Why Celebrate Valentine’s Day?

One of my personal reasons for giving substantial presents on Valentine’s Day, decades ago, was that February was a great time to buy things. In between Christmas  and Spring, department stores ran clearances to thin out excess stock.  My Valentine’s Day gifts to family included items like robes and slippers, a cozy sweater, and a new set of sheets along with chocolates and poems.

2022, I’m an empty nester and I live in a world trying to work its way out of a global pandemic. Not many big box stores remain. Most people do their shopping online, which reduces the deep discount possibilities. Merchants are still motivated to reduce prices on seasonal goods, but prices are generally on the rise.  Consumers, however still want an excuse to give gifts.

And Americans are still giving gifts on Valentine’s Day. According to the National Retail Federation, Valentine’s Day spending is up and will increase on average from $164.76 per person up to $175.41. Despite many Americans needing to find ways to stretch their weekly budget due to  approximately seven percent inflation over the past 12 months, precious dollars will be spent primarily on candy, greeting cards, and flowers— with the balance spent on that special romantic date night out.  The date nights should help the restaurant industry, but when the bill arrives at the end of the evening, consumers should brace themselves for the higher price tag. The cost of food and the scarcity of labor means an evening out is going to cost more.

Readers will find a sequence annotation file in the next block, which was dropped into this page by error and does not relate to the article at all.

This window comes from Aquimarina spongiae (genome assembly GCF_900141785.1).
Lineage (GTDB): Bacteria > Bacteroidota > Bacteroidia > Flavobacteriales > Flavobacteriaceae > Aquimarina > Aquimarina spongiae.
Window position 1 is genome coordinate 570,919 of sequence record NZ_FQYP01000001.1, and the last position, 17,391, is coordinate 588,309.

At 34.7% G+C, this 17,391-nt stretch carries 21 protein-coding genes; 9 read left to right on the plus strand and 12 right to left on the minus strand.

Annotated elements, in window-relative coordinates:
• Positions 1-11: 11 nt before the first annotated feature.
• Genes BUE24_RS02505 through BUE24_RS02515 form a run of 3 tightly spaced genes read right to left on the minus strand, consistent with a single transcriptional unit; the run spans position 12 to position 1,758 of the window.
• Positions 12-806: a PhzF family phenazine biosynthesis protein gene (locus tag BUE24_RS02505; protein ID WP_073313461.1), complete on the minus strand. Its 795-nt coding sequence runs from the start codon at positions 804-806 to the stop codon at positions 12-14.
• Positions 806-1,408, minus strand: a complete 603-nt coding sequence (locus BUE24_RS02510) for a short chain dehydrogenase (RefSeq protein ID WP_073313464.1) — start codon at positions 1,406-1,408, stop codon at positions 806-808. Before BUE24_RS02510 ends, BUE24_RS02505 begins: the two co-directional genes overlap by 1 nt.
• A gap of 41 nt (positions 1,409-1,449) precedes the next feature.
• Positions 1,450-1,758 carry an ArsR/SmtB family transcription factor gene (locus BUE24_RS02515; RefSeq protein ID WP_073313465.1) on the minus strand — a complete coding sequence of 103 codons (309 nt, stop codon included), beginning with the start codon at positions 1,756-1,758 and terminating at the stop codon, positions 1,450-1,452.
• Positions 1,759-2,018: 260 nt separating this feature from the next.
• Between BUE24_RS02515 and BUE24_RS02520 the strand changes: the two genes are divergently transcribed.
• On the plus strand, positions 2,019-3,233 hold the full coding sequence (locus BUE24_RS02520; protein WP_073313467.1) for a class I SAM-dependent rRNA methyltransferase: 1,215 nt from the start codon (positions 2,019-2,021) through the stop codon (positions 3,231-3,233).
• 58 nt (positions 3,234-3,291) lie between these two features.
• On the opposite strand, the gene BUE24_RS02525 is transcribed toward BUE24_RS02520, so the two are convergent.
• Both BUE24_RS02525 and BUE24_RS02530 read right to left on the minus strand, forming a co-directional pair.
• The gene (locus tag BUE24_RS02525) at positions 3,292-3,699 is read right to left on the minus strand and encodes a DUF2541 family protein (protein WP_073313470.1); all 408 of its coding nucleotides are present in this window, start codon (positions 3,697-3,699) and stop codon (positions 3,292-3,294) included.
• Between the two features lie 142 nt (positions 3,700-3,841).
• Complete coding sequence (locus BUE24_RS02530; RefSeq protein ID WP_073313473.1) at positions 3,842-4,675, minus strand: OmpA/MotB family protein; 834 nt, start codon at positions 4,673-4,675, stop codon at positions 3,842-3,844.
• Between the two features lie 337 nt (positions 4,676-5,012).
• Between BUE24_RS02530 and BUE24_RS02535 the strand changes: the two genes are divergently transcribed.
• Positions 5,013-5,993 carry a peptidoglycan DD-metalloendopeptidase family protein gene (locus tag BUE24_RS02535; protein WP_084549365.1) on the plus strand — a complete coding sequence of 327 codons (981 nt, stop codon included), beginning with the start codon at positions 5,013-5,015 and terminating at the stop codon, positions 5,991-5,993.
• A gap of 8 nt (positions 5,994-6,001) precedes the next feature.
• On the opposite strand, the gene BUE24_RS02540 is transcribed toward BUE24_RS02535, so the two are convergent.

Romance never goes out of style.

That doesn’t mean you shouldn’t celebrate Valentines Day. Consider marking the day by reaching out to some old friends you haven’t talked to in a while or baking a special dessert for your family.  Find a way to express your love.  I wrote about some of these things last year in 2021, so rather than covering old ground—I invite you to click here.  And by the way, have a fine Valentine’s Day.

Published by Nadja Maril

Nadja Maril is a communications professional who has over 10 years experience as a magazine editor. A writer and journalist, Maril is the author of several books including: "American Lighting 1840-1940", "Antique Lamp Buyer's Guide", "Me, Molly Midnight; the Artist's Cat", and "Runaway, Molly Midnight; the Artist's Cat". Her short stories and essays have been published in several small online journals including Lunch Ticket, Change Seven, Scarlet Leaf Review and Defunkt Magazine. She has an MFA in creative writing from Stonecoast at the University of Southern Maine. Former Editor-in-Chief of What's Up ? Publishing, former Editor of Chesapeake Taste Magazine a regional lifestyle magazine based in Annapolis, and former Lighting Editor of Victorian Homes Magazine, Maril has written hundreds of newspaper and magazines articles on a variety of subjects..

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